Turnover in the UK Games Development industry is an estimated £625 million in 2008, while the direct contribution to UK GDP is expected to be £386 million. The difference between turnover and GDP reflects the costs of products and services purchased by the industry to develop games. The GDP estimate essentially represents the additional value created by the Games Development industry given the inputs purchased from other industries required to develop games.
Skills and productivity
The UK Games Development industry is a highly skilled industry; 69% of UK video game developers are educated to degree level or above according to data from Skillset. This chart shows that by comparison only 20% of the UK working age population5 are educated to degree level. Of people employed in ‘Banking, Finance, Insurance etc.’ – an industry noted for the skills of its workforce - 38% are qualified to degree level or above in 2008. The high level of skills inherent to Games Development makes it a part of the UK’s “knowledge economy”.
Raising skills and productivity is a key component of the Government’s long-term strategy for economic growth. The knowledge economy, representing those industries or parts of industries which employ large numbers of workers qualified to degree level or equivalent, plays a vital part to this strategy. As a highly skilled industry, Games Development helps to fulfill the Government’s objective of increasing skills, productivity and the knowledge economy in the UK.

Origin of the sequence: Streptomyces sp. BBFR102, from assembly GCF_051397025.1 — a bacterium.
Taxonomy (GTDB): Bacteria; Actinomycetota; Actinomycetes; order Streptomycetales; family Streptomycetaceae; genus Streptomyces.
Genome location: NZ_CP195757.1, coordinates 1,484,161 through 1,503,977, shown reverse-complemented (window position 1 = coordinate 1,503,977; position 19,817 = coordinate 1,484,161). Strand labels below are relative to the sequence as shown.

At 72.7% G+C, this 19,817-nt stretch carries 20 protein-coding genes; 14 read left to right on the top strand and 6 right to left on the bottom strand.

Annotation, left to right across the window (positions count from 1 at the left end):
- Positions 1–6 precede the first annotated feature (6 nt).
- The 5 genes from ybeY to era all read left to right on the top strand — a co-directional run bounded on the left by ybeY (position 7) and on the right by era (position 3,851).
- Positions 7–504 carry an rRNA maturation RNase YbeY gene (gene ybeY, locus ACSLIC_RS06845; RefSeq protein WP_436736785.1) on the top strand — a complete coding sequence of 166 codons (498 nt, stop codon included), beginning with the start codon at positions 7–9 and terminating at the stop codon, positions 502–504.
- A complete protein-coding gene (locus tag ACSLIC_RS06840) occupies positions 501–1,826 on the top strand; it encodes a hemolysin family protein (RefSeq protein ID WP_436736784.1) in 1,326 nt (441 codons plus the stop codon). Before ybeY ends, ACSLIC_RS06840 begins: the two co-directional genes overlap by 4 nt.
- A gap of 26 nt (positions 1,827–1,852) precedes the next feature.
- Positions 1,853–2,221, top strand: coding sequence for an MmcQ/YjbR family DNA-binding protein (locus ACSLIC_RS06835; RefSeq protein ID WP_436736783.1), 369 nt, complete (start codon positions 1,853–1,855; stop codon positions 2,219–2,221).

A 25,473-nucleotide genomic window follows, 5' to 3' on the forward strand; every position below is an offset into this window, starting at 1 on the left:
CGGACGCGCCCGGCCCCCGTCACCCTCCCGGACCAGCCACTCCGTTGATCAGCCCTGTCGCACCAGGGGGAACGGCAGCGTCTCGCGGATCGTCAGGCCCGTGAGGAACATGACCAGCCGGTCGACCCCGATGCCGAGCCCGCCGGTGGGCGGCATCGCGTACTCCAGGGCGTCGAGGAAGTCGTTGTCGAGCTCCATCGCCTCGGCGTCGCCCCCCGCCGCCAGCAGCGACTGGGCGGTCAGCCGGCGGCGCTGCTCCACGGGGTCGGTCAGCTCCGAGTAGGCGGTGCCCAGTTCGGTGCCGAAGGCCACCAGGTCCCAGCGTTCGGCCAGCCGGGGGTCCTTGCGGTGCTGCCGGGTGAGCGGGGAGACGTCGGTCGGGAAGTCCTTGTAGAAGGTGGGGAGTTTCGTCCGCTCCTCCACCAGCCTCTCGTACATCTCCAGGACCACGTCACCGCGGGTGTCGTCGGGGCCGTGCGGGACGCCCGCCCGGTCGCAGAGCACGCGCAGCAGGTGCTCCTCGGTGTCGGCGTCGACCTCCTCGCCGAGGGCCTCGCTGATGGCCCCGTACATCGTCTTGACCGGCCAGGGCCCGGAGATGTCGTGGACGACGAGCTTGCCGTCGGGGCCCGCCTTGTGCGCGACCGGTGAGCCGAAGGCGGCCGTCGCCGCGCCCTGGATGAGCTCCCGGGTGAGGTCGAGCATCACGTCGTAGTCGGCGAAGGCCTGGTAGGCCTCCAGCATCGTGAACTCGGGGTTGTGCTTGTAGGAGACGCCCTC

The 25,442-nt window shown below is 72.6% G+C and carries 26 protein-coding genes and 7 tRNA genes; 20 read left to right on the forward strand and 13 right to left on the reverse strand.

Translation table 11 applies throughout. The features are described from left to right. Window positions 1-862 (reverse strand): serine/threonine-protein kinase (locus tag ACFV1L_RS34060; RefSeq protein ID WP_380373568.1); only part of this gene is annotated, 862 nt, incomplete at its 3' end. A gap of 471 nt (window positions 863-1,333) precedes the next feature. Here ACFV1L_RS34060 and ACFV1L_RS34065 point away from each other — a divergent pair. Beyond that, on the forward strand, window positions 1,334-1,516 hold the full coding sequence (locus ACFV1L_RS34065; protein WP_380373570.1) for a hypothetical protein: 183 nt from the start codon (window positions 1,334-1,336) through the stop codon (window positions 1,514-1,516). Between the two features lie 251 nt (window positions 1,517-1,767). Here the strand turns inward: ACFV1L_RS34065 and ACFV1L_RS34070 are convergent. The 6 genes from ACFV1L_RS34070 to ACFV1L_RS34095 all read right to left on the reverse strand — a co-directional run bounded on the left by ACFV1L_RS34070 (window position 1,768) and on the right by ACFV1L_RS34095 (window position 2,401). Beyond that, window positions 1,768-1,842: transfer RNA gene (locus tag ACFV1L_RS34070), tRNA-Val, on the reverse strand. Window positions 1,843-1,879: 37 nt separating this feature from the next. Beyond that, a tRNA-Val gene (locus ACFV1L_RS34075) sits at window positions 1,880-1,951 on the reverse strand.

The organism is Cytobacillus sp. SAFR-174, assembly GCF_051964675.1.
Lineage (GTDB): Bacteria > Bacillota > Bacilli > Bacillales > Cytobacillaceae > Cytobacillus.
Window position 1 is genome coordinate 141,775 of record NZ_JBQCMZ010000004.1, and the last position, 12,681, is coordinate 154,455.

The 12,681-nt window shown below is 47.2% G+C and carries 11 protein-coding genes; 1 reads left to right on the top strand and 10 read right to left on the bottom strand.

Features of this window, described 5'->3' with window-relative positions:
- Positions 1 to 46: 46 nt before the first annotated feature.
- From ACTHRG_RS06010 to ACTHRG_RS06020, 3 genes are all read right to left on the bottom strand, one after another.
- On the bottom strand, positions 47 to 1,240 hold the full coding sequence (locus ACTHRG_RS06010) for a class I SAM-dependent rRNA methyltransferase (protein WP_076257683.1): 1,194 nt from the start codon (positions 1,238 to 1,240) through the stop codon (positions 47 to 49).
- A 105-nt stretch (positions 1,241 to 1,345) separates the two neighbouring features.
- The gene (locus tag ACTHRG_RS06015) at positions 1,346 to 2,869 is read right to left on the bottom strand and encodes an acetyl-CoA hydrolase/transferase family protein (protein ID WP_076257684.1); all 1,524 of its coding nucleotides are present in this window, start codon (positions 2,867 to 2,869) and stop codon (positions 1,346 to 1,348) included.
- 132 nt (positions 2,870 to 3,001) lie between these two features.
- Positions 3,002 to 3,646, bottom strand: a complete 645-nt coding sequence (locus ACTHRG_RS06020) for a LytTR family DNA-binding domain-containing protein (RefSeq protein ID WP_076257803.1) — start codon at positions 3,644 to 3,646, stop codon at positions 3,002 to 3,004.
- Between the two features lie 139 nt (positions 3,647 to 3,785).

[img:379]Percentage employed educated to degree level and above in each industry, 2008: The highly skilled nature of the Games Development industry is to some extent reflected in the earnings data. As can be seen in this diagram, games developers earn on average £30,300 a year, compared with around £25,000 for the average UK employee. Financial Intermediation (Banking) has the highest average annual earnings of over £50,000 per employee.
[img:380]Average annual earnings by industry, 20076, current prices: This diagram compares labour productivity in the UK Games Development industry with other industries in the economy. Labour productivity measures GDP per unit of employment. It can be seen that labour productivity in UK Games Development industry is £39,000 in 2008.
[img:381]This is similar to the UK average but lower than, for example, UK manufacturing. However, this is to be expected given the relatively low amount of capital used in the industry (the measure of labour productivity does not account for the amount of capital used in production).
[img:382]This diagram shows that the IT industry uses relatively little capital to produce games. This contributes to lower profitability and GDP than would be found in a similarly skilled but highly capital intensive industry. Since there is no data available for the capital stock in the Games Development industry, we have, for illustrative purposes, used the data for the broader activity group “IT“.
Direct tax revenues
The UK Games Development industry is estimated to contribute around £130 million to the Exchequer in 2008. This is equivalent to around a third of the value added in UK Games Development. About 36% of the tax revenues raised for the Exchequer arise from income taxes with a similar share (37%) from indirect taxes.
[img:383]The direct contribution of the UK Games Development industry to the Exchequer: In order to calculate the contribution of the UK Games Development industry to the Exchequer we have made use of average earnings data, profits estimates and ONS data on average tax payments by individuals in various income bands.